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Marines trade bullets for compassion
Posted By -NO AUTHOR- On 09/08/2007 @ 1:00 am In Commentary | Comments Disabled
The Anbar Awakening, for some, is a clich? easily dismissed as an Iraqi fluke in a quagmire of military missteps shuffling to the tune of opportunities lost. Gunner Terry Walker, a 30-year plus veteran of the military and senior gunner of the United States Marine Corps, said, “The pre-packaged concept of an ‘awakening’ is absolutely absurd. These sheiks didn’t just get up one day and declare their allegiance to Coalition Forces. What you see throughout Anbar Province is the fruit of five years of concerted COIN (counter-insurgency) operations.” Whether you believe in spontaneous epiphanies or effective military small-war strategies, the fact remains that waking up was just one point in the Sunni Triangle conversion from the Wild, Wild West to Mayberry.
First Lt. Mauro Mujica is a true believer; you can tell by the intensity in his eyes. During his first tour in Ramadi, his platoon, from 3rd Battalion 7th Marines, Lima Company, lost men. Mujica readily explains, “We made a bunch of mistakes,” but quickly concedes, “The circumstances demanded it.”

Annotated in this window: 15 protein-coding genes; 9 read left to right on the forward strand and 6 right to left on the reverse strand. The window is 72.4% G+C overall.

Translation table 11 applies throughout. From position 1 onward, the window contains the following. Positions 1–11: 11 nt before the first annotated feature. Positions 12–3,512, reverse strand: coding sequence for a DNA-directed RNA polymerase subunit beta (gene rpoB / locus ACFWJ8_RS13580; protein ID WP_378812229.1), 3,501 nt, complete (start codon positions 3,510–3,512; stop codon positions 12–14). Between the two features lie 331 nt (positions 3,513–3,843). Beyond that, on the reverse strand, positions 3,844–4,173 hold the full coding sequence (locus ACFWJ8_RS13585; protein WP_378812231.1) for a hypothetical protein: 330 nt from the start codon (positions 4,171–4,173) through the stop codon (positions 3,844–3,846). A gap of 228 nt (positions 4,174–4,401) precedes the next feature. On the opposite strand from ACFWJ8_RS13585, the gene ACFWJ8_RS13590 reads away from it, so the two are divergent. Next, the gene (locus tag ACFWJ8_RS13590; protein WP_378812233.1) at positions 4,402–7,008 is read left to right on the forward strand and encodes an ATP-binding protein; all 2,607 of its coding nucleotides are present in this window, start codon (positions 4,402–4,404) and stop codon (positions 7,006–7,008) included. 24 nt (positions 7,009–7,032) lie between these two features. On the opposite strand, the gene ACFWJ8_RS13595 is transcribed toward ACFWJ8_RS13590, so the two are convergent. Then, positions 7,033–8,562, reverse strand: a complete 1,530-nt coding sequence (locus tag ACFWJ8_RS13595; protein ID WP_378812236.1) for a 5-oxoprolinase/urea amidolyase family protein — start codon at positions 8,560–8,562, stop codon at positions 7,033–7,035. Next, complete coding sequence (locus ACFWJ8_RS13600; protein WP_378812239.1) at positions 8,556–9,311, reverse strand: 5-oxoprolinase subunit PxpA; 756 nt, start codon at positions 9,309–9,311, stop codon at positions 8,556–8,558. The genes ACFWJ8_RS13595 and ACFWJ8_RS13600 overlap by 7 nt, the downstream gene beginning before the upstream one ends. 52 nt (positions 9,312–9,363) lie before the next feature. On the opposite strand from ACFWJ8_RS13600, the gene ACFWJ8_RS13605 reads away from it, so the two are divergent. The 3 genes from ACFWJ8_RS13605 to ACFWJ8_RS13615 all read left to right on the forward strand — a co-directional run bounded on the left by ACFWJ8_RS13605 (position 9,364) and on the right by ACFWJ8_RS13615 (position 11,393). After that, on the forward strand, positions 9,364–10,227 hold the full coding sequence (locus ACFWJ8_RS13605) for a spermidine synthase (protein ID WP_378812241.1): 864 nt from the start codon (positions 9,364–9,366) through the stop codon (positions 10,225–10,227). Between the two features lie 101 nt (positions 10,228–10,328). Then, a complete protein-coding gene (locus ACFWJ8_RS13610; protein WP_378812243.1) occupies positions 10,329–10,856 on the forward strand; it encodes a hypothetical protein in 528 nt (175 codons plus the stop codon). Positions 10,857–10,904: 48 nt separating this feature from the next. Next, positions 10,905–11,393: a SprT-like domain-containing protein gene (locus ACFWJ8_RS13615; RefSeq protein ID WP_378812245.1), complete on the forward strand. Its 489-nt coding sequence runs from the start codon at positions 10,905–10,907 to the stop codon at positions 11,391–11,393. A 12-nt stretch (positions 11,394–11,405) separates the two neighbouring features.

Cautious and wiser through experience, this Georgetown graduate, originally from Bethesda, Md., follows (as close as a Marine grunt can) Gandhi’s philosophy of non-resistance. With fewer than a dozen Marines, Mujica presides over an Iraqi police station where his men are outnumbered 10 to 1, but that is only part of the strategy, showing their strength by allowing themselves to be vulnerable or rely upon local police forces. It’s a psychological judo maneuver that has given the nascent Ramadi police force more confidence and bonded the Marines to their pupils/partner/protectors.
1st Lt. Mauro Mujica and Sgt. Brandon Humphrey from 3rd Battalion 7th Marines.
In a different era, Mujica could have been a sort of Lawrence of Arabia. He is determined to adapt to the habits and customs of the indigenous Arab tribes; today, he refuses American food and has learned enough Arabic to finish his interpreter’s sentences.
Capt. Marcus Mainz is the Lima Company commanding officer and strategist who is fond of saying, “If you’re not putting the Iraqis first, you’re wrong.” This comment is counter-intuitive for a Marine with authority because “You’re not taking care of your Marines” is one of the sharpest insults lobbed against Corps officers.
Capt. Marcus Mainz, a psychology major who believes “compassion is a force multiplier.”
When the captain is not overseeing SWEAT operations, namely Sewage, Water, Electricity, Academics and Trash, he’s insisting that an “M” should be added to the military acronym: “I’m working heavily on medical.” Against general military policy, the captain had unofficially opened his 17th Street Joint Security Station to Ramadis who came seeking aid. His Navy corpsman, Jesse Fossetti, saw to the critical care of a burn victim who was airlifted to a Baghdad medical center, but eventually succumbed to his wounds. The victim’s family is very grateful for the enormous effort the Marines made, and that type of gratitude from everyday Ramadis has paid dividends.